VG - I understand how you are looking at the RE Market. You are looking at it for value, that is a mindset of making a good "numbers" investment. There are still many people looking at it as a "life" investment.

vg said...

agreed olives, we have to go beyond 22 years,and way back to the 30's to see any comparisons on the level of credit contraction period we are now just entering. As one analyst I heard this weekend say, "it is without precedent",in other words "unchartered waters".

roger said...

anon 5:38 said

You are looking at it for value, that is a mindset of making a good "numbers" investment. There are still many people looking at it as a "life" investment.

Anon, this is one of the reasons that this blog exists. A few years ago when affordability was still reasonable a "don't worry, be happy" approach to buying a house worked for many buyers. Most were just plain lucky - the run of cheap credit has lasted longer than anyone expected. It still works for you because you have the financial strength and investments to support your purchase. However, the young couple starting out is going to get burned if they mortgage themseles to the max at the peak of the market.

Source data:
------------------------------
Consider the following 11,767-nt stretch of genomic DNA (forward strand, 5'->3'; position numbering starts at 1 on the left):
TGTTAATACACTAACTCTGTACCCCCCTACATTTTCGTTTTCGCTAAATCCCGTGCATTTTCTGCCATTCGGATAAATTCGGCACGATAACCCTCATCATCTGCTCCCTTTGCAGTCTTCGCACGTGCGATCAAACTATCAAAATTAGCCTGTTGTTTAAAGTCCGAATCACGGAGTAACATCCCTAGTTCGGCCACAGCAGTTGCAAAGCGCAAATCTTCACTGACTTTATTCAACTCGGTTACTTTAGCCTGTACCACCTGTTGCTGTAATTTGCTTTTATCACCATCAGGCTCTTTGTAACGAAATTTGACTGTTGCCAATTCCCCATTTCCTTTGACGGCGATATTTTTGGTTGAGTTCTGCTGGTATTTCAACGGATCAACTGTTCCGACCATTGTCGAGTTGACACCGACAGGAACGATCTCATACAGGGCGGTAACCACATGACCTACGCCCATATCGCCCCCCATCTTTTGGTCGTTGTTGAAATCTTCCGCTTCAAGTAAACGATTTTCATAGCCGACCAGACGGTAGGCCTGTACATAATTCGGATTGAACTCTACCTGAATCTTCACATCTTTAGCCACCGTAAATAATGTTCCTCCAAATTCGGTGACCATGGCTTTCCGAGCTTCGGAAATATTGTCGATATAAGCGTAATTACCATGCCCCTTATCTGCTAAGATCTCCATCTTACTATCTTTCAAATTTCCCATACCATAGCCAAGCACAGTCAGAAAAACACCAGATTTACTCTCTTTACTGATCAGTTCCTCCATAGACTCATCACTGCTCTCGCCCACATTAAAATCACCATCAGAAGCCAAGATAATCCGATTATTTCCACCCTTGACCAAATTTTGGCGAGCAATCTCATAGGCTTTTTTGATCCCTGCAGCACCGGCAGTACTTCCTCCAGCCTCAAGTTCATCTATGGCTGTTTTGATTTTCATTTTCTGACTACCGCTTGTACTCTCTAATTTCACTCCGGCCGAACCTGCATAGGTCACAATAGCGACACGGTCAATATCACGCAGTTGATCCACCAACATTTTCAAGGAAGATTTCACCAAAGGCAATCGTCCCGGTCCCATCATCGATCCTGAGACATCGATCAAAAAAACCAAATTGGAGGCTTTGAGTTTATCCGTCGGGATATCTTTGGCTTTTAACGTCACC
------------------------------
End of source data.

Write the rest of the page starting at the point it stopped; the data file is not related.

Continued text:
The party is over - the US is in recession; Cdn. manufacturing jobs (backbone of any economy) are disappearing; banks are tightening credit standards; and the RE market is slowing down across the country.

By all means enjoy your new home. But please exercise caution when advising others to purchase a home based on lifestyle and the want it now attitude.

vg said...

anonymous, you missed my point completely. I was referring to happy owners consistant statement that a per a serious correction or crash : "it's not going to happen" and that indeed yes it can happen as I have seen it and lived it once and til you experience it you can never say it isn't gonna happen on wishful thinking.